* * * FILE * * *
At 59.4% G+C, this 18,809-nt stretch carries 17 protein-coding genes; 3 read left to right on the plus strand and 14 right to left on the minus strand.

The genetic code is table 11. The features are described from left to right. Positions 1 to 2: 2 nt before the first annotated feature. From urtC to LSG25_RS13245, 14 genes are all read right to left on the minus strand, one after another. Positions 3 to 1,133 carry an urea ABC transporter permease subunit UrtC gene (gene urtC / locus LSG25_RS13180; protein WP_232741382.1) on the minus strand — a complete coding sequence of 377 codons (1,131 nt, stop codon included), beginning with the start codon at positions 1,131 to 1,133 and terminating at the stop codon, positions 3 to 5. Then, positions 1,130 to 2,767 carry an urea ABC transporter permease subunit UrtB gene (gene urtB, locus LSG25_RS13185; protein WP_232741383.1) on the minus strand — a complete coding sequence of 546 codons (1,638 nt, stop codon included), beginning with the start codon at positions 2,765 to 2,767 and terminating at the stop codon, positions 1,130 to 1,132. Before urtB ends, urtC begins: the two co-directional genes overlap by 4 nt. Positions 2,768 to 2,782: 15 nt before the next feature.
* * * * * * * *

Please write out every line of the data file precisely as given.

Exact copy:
At 59.4% G+C, this 18,809-nt stretch carries 17 protein-coding genes; 3 read left to right on the plus strand and 14 right to left on the minus strand.

The genetic code is table 11. The features are described from left to right. Positions 1 to 2: 2 nt before the first annotated feature. From urtC to LSG25_RS13245, 14 genes are all read right to left on the minus strand, one after another. Positions 3 to 1,133 carry an urea ABC transporter permease subunit UrtC gene (gene urtC / locus LSG25_RS13180; protein WP_232741382.1) on the minus strand — a complete coding sequence of 377 codons (1,131 nt, stop codon included), beginning with the start codon at positions 1,131 to 1,133 and terminating at the stop codon, positions 3 to 5. Then, positions 1,130 to 2,767 carry an urea ABC transporter permease subunit UrtB gene (gene urtB, locus LSG25_RS13185; protein WP_232741383.1) on the minus strand — a complete coding sequence of 546 codons (1,638 nt, stop codon included), beginning with the start codon at positions 2,765 to 2,767 and terminating at the stop codon, positions 1,130 to 1,132. Before urtB ends, urtC begins: the two co-directional genes overlap by 4 nt. Positions 2,768 to 2,782: 15 nt before the next feature.